Abstract:
Considering the interplay between intra-firms (own
retailing firms) and inter-firms (rival retailing firms) competition in
vertically related markets, we compare linear tariffs and two-part tariffs
pricing. In contrast to previous results, we show that when both products are
sufficiently close substitutes, there is a threshold level of the number of
retailing firms, beyond which each manufacturing firm’s profits are larger under linear tariffs pricing
than under two-part tariffs pricing. It shows the contradictions to the
conventional wisdom that two-part tariffs pricing is always better than linear
tariffs pricing from the viewpoint of manufacturing firms. We also show that
the wholesale prices increase as the number of retailing firms increases under
two-part tariffs pricing, regardless of the degree of product substitutability.

Abstract:
What fraction of the potential social surplus in an environment can be extracted by a revenue-maximizing monopolist? We investigate this problem in Bayesian single-parameter environments with independent private values. The precise answer to the question obviously depends on the particulars of the environment: the feasibility constraint and the distributions from which the bidders' private values are sampled. Rather than solving the problem in particular special cases, our work aims to provide universal lower bounds on the revenue-to-welfare ratio that hold under the most general hypotheses that allow for non-trivial such bounds. Our results can be summarized as follows. For general feasibility constraints, the revenue-to-welfare ratio is at least a constant times the inverse-square-root of the number of agents, and this is tight up to constant factors. For downward-closed feasibility constraints, the revenue-to-welfare ratio is bounded below by a constant. Both results require the bidders' distributions to satisfy hypotheses somewhat stronger than regularity; we show that the latter result cannot avoid this requirement.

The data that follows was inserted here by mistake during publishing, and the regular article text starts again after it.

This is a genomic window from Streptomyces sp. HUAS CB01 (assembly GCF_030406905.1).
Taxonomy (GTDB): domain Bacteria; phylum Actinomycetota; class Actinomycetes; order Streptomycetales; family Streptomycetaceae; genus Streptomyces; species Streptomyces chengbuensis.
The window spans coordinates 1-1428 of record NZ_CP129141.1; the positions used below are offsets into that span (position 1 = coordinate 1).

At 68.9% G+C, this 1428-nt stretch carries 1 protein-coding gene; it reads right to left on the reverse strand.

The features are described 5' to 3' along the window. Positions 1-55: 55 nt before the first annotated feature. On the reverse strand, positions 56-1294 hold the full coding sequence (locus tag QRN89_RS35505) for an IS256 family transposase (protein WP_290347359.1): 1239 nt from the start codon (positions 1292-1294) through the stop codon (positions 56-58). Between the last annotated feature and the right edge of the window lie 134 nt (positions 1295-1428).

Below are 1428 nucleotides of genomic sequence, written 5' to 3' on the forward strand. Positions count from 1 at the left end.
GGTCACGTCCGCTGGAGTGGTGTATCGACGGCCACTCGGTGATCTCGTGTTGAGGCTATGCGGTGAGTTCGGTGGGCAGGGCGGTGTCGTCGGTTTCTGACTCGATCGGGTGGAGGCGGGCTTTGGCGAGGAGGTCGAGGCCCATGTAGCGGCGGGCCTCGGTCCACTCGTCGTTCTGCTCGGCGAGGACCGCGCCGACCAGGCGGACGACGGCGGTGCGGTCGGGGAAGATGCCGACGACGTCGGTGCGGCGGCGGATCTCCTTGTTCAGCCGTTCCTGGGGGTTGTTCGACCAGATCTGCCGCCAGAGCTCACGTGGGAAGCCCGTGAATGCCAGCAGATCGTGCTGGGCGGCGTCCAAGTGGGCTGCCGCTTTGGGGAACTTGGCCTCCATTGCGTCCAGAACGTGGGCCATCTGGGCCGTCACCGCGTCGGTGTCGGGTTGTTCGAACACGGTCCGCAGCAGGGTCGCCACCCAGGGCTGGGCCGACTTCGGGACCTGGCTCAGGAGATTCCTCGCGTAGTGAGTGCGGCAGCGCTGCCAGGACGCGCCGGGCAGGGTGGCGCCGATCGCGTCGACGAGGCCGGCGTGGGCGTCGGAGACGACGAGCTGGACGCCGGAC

Abstract:
It was recently shown in [http://arxiv.org/abs/1207.5518] that revenue optimization can be computationally efficiently reduced to welfare optimization in all multi-dimensional Bayesian auction problems with arbitrary (possibly combinatorial) feasibility constraints and independent additive bidders with arbitrary (possibly combinatorial) demand constraints. This reduction provides a poly-time solution to the optimal mechanism design problem in all auction settings where welfare optimization can be solved efficiently, but it is fragile to approximation and cannot provide solutions to settings where welfare maximization can only be tractably approximated. In this paper, we extend the reduction to accommodate approximation algorithms, providing an approximation preserving reduction from (truthful) revenue maximization to (not necessarily truthful) welfare maximization. The mechanisms output by our reduction choose allocations via black-box calls to welfare approximation on randomly selected inputs, thereby generalizing also our earlier structural results on optimal multi-dimensional mechanisms to approximately optimal mechanisms. Unlike [http://arxiv.org/abs/1207.5518], our results here are obtained through novel uses of the Ellipsoid algorithm and other optimization techniques over {\em non-convex regions}.